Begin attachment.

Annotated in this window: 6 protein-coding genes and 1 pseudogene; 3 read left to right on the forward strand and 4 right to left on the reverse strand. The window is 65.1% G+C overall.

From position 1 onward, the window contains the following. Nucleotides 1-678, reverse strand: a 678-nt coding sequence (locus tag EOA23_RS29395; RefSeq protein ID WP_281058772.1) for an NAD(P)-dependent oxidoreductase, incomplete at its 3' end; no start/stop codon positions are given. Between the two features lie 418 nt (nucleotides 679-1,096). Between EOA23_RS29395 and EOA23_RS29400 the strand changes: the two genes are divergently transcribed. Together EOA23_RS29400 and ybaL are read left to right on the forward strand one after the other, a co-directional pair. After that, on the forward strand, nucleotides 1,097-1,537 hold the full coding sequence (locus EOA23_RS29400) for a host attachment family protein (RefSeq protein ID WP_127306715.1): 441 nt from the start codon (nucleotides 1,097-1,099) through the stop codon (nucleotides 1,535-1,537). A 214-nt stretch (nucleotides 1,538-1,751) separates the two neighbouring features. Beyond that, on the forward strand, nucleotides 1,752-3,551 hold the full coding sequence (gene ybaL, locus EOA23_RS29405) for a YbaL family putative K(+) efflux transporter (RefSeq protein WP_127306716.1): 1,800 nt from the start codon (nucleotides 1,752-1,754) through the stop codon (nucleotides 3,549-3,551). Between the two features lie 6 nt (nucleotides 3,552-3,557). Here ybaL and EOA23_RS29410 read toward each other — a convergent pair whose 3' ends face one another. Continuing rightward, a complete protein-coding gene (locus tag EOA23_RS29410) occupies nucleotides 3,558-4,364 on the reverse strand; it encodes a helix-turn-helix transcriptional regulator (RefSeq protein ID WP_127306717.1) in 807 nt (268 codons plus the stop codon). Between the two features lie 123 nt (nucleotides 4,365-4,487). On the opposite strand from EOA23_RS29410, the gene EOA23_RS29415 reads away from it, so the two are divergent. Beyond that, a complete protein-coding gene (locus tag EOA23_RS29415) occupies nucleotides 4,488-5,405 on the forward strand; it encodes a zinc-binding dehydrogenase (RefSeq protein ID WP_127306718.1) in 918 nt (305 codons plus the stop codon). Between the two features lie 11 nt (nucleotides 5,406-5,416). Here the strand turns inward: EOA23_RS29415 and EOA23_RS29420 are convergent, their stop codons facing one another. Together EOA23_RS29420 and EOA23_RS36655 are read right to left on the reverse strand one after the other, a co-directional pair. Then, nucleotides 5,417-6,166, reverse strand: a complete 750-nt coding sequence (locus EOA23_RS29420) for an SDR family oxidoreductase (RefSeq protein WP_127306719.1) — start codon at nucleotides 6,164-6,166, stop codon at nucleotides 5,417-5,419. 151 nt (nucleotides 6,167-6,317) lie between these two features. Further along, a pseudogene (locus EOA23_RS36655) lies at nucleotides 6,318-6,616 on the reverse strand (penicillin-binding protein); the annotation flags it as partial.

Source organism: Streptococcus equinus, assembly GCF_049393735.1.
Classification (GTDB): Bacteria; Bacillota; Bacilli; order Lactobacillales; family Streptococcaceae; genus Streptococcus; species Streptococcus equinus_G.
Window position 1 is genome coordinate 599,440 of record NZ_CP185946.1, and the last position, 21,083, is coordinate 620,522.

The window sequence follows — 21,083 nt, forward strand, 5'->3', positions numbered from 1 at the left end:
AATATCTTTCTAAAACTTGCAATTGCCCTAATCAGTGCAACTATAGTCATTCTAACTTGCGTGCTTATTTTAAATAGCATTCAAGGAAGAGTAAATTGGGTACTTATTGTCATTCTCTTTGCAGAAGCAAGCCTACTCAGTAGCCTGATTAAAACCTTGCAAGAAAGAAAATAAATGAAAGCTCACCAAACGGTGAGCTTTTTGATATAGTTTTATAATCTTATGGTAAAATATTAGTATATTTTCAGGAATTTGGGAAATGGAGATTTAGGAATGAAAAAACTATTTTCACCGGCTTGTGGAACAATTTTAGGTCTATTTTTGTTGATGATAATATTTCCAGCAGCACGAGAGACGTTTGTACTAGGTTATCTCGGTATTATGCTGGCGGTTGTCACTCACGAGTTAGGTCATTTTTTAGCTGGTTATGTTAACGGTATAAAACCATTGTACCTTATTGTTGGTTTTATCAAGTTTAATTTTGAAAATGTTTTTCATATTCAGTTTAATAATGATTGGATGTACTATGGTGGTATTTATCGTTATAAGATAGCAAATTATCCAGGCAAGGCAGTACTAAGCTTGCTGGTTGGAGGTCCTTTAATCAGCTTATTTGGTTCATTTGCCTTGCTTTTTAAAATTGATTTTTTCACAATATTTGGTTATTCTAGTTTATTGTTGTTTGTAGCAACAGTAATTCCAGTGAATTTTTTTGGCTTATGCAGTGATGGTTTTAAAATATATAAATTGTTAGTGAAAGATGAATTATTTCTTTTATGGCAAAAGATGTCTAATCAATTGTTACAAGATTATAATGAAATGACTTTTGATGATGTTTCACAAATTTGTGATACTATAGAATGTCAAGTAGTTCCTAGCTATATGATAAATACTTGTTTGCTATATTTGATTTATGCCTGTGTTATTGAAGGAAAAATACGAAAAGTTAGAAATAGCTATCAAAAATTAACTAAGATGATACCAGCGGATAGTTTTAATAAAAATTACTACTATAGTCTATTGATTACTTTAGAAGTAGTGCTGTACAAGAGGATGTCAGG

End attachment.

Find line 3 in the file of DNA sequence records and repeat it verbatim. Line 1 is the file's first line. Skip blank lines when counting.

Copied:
Source organism: Streptococcus equinus, assembly GCF_049393735.1.